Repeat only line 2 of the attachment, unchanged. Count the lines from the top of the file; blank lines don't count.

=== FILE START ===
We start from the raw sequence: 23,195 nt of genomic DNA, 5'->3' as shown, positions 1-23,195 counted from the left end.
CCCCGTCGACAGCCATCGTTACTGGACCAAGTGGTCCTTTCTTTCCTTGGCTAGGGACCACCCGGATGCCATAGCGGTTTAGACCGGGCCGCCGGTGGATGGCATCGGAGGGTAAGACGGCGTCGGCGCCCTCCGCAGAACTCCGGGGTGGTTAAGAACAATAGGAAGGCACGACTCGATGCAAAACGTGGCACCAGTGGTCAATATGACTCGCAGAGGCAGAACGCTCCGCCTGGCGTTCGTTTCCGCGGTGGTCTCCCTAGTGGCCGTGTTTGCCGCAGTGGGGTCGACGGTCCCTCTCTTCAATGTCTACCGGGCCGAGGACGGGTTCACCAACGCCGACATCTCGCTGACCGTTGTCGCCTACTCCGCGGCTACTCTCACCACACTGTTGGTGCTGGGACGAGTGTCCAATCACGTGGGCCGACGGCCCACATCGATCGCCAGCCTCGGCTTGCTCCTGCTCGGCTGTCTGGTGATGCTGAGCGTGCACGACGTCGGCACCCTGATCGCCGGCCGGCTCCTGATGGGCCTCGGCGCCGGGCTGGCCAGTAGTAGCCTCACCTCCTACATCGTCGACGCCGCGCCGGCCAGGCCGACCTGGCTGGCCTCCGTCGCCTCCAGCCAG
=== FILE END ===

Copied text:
CCCCGTCGACAGCCATCGTTACTGGACCAAGTGGTCCTTTCTTTCCTTGGCTAGGGACCACCCGGATGCCATAGCGGTTTAGACCGGGCCGCCGGTGGATGGCATCGGAGGGTAAGACGGCGTCGGCGCCCTCCGCAGAACTCCGGGGTGGTTAAGAACAATAGGAAGGCACGACTCGATGCAAAACGTGGCACCAGTGGTCAATATGACTCGCAGAGGCAGAACGCTCCGCCTGGCGTTCGTTTCCGCGGTGGTCTCCCTAGTGGCCGTGTTTGCCGCAGTGGGGTCGACGGTCCCTCTCTTCAATGTCTACCGGGCCGAGGACGGGTTCACCAACGCCGACATCTCGCTGACCGTTGTCGCCTACTCCGCGGCTACTCTCACCACACTGTTGGTGCTGGGACGAGTGTCCAATCACGTGGGCCGACGGCCCACATCGATCGCCAGCCTCGGCTTGCTCCTGCTCGGCTGTCTGGTGATGCTGAGCGTGCACGACGTCGGCACCCTGATCGCCGGCCGGCTCCTGATGGGCCTCGGCGCCGGGCTGGCCAGTAGTAGCCTCACCTCCTACATCGTCGACGCCGCGCCGGCCAGGCCGACCTGGCTGGCCTCCGTCGCCTCCAGCCAG